Lindsey Graham: Atlanta investigators can subpoena GOP senator in 2020 election investigation, federal appeals court rules



A federal appeals court on Thursday rejected Sen. Lindsey Graham’s emergency request that it halt a subpoena for his testimony from the Atlanta-area grand jury investigating efforts to undermine the 2020 election in Georgia.

The 11th US Circuit Court of Appeals agreed with a lower court judge in ruling that the South Carolina Republican senator may be questioned about certain topics.

“(C)ommunications and coordination with the Trump campaign regarding its post-election efforts in Georgia, public statements regarding the 2020 election, and efforts to ‘cajole’ or ‘exhort’ Georgia election officials” are not legislative activities protected by the Speech and Debate Clause of the Constitution, the three-judge panel ruled.

With its new ruling, the appeals court lifted the temporary hold it had placed on the subpoena while it was considering Graham’s case.

However, Graham may not be questioned about conduct related to any fact-finding he was doing about whether to vote to certify the 2020 election results, the court ruled, okaying the approach taken by the lower court.

Fulton County District Attorney Fani Willis, who is leading the investigation, has indicated that she wants to question Graham about his phone calls with Georgia election officials as former President Donald Trump and his allies were seeking to reverse his defeat in the state.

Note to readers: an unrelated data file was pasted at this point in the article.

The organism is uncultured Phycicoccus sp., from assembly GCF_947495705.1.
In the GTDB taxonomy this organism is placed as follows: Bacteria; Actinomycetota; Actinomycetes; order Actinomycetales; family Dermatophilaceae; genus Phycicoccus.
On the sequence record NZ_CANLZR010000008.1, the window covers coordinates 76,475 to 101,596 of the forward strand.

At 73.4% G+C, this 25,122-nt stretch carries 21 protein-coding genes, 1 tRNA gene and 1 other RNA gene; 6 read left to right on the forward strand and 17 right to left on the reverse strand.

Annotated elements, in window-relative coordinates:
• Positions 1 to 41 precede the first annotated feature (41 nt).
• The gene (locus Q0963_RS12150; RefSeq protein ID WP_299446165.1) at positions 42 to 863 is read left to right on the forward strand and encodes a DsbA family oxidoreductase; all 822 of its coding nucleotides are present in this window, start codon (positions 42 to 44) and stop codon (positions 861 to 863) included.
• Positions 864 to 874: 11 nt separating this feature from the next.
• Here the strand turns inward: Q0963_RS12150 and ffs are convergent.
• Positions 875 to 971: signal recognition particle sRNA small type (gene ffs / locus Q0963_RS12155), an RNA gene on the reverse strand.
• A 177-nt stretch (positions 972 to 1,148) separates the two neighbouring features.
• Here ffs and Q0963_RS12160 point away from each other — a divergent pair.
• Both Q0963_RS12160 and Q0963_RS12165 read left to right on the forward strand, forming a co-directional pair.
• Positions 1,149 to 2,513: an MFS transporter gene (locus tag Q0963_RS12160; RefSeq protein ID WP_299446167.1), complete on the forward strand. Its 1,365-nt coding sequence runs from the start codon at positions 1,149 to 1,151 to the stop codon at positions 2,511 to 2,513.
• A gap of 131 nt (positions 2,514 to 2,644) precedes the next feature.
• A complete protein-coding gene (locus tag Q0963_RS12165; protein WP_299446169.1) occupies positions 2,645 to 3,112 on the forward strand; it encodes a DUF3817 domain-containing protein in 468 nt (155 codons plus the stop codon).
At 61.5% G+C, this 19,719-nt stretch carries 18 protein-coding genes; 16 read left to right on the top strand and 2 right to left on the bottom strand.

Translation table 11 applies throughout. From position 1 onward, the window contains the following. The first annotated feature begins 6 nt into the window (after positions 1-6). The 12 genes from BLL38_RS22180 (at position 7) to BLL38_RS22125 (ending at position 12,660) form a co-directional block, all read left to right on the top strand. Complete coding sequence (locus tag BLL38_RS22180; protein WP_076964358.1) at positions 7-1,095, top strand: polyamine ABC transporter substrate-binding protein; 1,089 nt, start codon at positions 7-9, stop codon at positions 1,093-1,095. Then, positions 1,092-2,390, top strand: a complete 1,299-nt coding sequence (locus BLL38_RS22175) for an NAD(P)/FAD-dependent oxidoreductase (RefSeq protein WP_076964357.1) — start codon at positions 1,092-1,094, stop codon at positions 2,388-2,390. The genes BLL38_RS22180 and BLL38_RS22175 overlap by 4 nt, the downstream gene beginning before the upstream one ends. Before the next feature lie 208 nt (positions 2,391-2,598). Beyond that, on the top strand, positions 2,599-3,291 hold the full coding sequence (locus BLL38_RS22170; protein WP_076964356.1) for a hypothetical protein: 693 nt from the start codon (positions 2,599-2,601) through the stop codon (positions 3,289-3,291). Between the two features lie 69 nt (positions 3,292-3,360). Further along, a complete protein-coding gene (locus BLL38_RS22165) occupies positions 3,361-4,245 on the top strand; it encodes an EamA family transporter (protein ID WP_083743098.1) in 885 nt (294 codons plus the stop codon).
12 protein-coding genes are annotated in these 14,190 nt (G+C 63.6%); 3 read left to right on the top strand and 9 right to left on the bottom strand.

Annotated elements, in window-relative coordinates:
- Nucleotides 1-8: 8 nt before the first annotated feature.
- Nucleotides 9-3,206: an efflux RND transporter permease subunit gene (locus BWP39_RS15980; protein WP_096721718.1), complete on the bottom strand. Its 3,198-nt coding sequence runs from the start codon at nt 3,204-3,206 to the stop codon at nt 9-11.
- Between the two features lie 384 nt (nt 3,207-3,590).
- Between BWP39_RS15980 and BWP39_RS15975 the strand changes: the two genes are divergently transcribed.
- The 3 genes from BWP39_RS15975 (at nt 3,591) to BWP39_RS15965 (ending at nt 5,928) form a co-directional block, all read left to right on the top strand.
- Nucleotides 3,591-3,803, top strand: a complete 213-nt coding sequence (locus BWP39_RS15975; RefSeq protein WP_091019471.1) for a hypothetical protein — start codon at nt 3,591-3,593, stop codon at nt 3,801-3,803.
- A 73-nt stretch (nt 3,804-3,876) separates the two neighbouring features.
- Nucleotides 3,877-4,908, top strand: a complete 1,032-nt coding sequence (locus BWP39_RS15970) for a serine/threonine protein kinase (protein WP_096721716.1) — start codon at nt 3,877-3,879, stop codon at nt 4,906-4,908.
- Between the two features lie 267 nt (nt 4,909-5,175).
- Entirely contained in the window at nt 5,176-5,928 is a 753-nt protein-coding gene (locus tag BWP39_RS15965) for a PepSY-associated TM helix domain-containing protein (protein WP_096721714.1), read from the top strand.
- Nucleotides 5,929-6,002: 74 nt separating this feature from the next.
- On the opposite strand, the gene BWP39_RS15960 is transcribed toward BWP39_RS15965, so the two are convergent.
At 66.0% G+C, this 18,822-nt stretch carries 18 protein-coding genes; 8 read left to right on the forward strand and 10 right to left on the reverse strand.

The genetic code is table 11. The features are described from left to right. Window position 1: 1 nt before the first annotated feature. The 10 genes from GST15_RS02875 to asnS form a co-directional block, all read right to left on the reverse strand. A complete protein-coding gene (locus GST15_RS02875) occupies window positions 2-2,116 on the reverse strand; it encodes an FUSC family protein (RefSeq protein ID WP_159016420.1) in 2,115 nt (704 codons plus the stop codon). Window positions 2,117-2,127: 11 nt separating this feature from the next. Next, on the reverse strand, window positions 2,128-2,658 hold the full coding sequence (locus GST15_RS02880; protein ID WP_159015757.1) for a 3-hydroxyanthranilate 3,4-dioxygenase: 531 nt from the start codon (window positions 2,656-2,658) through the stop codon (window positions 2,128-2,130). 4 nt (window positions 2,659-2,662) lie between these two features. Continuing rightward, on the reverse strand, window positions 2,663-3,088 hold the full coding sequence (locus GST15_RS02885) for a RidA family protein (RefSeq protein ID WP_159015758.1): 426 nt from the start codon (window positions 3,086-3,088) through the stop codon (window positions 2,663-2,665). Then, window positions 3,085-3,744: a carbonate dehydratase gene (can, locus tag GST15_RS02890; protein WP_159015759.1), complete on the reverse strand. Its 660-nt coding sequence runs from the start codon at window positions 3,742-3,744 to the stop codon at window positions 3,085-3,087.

The appeals court said if there was a dispute over whether investigators’ questions about those calls related to the fact-finding he was doing for the certification vote, Graham could raise those issues when he is testifying. But the new ruling makes clear that the three other categories of conduct fall outside of the protections of the Speech and Debate Clause, which shields legislators from certain law enforcement activities connected to their duties as lawmakers.

The 11th Circuit order was unanimous and came from a panel made up of two Trump appointees and a Clinton appointee.

Graham has argued that all of the topics of questioning previewed by the subpoena were out of bounds and thus the entire subpoena should be quashed.

His attorneys did not immediately respond to CNN’s inquiry as to whether he will turn to the Supreme Court for emergency relief.

The 11th Circuit ruling in favor of Willis’ investigation comes as the probe has also secured the grand jury testimony of former US Sen. Kelly Loeffler and former White House Counsel Pat Cipollone, CNN reported Thursday.

This story has been updated with additional details.

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